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United States Department of Agriculture

Agricultural Research Service

Title: Tillage Intensity and Fertility Level Effects on Nitrogen and Carbon Cycling in a Vertisol

Authors
item Torbert, Henry
item Potter, Kenneth
item Morrison Jr, John

Submitted to: Communications in Soil Science and Plant Analysis
Publication Type: Peer Reviewed Journal
Publication Acceptance Date: November 18, 1996
Publication Date: N/A

Interpretive Summary: Because of the high erosion potential, efforts have been undertaken to develop conservation tillage systems for the high clay soils found in Texas. These soils are very difficult to manage for production because of their physical characteristics, which include shrinking and swelling, being very sticky when wet, and having a limited range of soil water contents when soil tillage can be performed. This study focused on examining the effects of tillage intensity and fertility level on soil organic matter and nitrogen content. The results indicated that the long term effect of increasing the tillage intensity could be to reduce the organic matter in these soil.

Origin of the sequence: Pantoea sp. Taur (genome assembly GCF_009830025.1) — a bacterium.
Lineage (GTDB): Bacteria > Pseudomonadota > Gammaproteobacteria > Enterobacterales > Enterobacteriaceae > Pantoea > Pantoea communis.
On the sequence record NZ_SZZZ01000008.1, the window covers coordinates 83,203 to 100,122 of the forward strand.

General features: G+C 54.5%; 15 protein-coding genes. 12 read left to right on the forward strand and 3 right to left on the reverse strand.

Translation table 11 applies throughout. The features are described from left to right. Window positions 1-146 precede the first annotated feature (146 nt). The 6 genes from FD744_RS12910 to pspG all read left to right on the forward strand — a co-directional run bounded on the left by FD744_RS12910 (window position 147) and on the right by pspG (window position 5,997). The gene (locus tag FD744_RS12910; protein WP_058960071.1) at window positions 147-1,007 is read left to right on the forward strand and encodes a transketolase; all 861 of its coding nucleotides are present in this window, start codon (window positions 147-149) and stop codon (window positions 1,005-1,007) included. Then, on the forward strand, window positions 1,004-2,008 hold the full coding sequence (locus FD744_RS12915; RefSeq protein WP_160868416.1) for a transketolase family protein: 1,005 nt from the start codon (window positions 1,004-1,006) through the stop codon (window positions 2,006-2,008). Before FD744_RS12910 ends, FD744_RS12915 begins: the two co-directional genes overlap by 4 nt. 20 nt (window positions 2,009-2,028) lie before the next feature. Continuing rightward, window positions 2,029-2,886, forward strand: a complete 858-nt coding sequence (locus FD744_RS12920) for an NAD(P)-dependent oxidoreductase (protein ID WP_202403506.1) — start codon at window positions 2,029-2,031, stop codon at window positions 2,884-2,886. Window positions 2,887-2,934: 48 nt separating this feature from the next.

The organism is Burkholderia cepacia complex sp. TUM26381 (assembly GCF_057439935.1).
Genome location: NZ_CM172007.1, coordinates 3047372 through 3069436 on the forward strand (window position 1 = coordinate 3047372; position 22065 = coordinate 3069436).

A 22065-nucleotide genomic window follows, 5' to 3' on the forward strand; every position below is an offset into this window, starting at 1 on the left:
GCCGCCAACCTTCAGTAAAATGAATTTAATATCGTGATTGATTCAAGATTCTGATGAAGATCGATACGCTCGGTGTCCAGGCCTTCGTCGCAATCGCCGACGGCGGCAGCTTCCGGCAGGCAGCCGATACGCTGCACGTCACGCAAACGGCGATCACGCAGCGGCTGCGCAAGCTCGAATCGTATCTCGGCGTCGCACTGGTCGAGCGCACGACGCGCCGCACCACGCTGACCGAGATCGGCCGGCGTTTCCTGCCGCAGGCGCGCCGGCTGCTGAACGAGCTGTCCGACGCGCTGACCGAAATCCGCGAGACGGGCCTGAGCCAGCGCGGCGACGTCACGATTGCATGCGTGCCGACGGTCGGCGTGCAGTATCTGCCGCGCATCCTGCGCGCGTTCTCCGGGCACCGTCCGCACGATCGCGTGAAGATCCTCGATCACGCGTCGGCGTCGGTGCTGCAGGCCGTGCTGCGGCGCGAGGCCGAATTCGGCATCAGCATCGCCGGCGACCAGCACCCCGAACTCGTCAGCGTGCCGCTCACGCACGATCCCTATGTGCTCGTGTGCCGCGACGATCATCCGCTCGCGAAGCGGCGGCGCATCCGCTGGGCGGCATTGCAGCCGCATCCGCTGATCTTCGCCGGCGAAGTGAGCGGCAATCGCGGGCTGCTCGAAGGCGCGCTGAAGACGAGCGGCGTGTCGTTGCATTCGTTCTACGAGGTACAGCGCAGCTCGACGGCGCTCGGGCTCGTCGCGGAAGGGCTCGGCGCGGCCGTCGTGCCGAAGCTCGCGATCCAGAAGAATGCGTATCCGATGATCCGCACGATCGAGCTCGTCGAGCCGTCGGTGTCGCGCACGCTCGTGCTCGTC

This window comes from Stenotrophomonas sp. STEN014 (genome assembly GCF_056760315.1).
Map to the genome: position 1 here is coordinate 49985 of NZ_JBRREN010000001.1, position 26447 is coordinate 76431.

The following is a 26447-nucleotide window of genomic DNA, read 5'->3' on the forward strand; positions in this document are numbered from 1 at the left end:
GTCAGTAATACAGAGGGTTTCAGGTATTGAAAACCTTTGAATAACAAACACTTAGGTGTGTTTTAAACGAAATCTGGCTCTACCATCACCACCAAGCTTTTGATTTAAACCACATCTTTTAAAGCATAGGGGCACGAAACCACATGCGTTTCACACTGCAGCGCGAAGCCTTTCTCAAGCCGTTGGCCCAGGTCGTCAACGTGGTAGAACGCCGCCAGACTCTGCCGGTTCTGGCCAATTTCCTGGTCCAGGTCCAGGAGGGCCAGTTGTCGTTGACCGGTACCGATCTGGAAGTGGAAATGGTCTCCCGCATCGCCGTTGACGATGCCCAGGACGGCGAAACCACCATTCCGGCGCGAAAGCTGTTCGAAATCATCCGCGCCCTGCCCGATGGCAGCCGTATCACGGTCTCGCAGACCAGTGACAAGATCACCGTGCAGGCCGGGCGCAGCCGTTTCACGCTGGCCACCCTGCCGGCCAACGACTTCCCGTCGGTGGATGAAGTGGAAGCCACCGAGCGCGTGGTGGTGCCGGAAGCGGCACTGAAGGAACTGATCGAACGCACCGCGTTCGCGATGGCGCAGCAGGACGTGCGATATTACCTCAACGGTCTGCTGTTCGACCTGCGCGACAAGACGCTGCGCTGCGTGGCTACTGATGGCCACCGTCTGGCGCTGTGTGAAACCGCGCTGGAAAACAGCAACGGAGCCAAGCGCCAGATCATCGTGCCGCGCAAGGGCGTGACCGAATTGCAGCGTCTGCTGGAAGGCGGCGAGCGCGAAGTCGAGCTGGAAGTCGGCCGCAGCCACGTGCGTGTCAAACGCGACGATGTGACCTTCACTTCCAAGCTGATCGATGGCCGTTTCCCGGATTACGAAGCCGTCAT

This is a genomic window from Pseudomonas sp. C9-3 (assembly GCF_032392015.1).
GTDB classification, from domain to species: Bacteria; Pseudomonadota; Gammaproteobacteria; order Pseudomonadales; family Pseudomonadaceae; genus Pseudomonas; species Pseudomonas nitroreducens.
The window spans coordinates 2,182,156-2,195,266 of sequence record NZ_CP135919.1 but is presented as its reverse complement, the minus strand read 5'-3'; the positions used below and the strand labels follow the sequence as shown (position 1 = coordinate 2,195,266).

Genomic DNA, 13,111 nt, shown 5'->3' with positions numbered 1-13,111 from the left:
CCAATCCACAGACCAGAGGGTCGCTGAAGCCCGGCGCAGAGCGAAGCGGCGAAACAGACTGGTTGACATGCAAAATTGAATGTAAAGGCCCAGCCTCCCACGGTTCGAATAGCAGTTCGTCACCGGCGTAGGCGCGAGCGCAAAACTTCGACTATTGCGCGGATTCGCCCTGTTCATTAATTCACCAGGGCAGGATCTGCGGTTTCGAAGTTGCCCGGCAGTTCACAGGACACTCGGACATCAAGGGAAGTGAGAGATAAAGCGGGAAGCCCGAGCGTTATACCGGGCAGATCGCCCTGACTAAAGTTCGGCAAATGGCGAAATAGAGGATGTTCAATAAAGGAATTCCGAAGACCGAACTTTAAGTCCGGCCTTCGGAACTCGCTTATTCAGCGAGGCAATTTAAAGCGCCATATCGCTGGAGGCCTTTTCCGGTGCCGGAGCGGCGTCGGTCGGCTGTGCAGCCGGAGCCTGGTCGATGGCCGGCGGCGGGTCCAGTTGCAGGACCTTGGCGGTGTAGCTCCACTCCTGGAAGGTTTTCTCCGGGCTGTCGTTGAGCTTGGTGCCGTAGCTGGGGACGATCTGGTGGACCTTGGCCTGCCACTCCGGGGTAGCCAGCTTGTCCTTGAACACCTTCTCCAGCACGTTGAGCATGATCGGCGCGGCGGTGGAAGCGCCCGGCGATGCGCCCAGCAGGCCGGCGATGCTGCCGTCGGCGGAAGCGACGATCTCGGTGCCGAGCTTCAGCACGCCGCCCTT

Technical Abstract: Because of erosion problems associated with vertisols, an effort has been undertaken to evaluate the effect of tillage intensity and to develop a conservation tillage systems on these soils. The objective of this study was to examine the impact of tillage intensity and fertility level on C and N cycling in a vertisol. Soil samples (0- 10, 10-20, and 20-30 cm depth increments) were collected from a Houston Black soil (fine, montmorillonitic, thermic Udic Pellusterts) with five different levels of tillage intensity, varying from no tillage to complete residue burial. The experiment was a split plot design with 5 replications. The main plots were 5 levels of tillage intensity (chisel tillage, reduced tillage, row tillage, strip tillage, and no tillage) and the subplots were soil fertility level with either high or low fertilizer rate. Total N, total P, organic C, inorganic N, and C:N ratio were measured on soil samples as well as the potential C mineralization, N mineralization, C turnover and C:N mineralization ratio during a 30 d incubation. The high fertilizer rate increased total P and organic C. Potential soil N mineralization was decreased at the 0-10 cm depth and increased at the 20-30 cm depth by the high soil fertility treatment. Chisel tillage decreased total N and P in the 0-10 cm depth, but increase total N and P at the 10-20 cm depth. Tillage intensity increased C mineralization and C turnover, but reduced N mineralization at the 0- 10 cm depth. The results indicate that intensively tilled soil had a greater capacity for C mineralization and for reductions in soil organic C levels compared to less intensively tilled systems.

Last Modified: 8/1/2014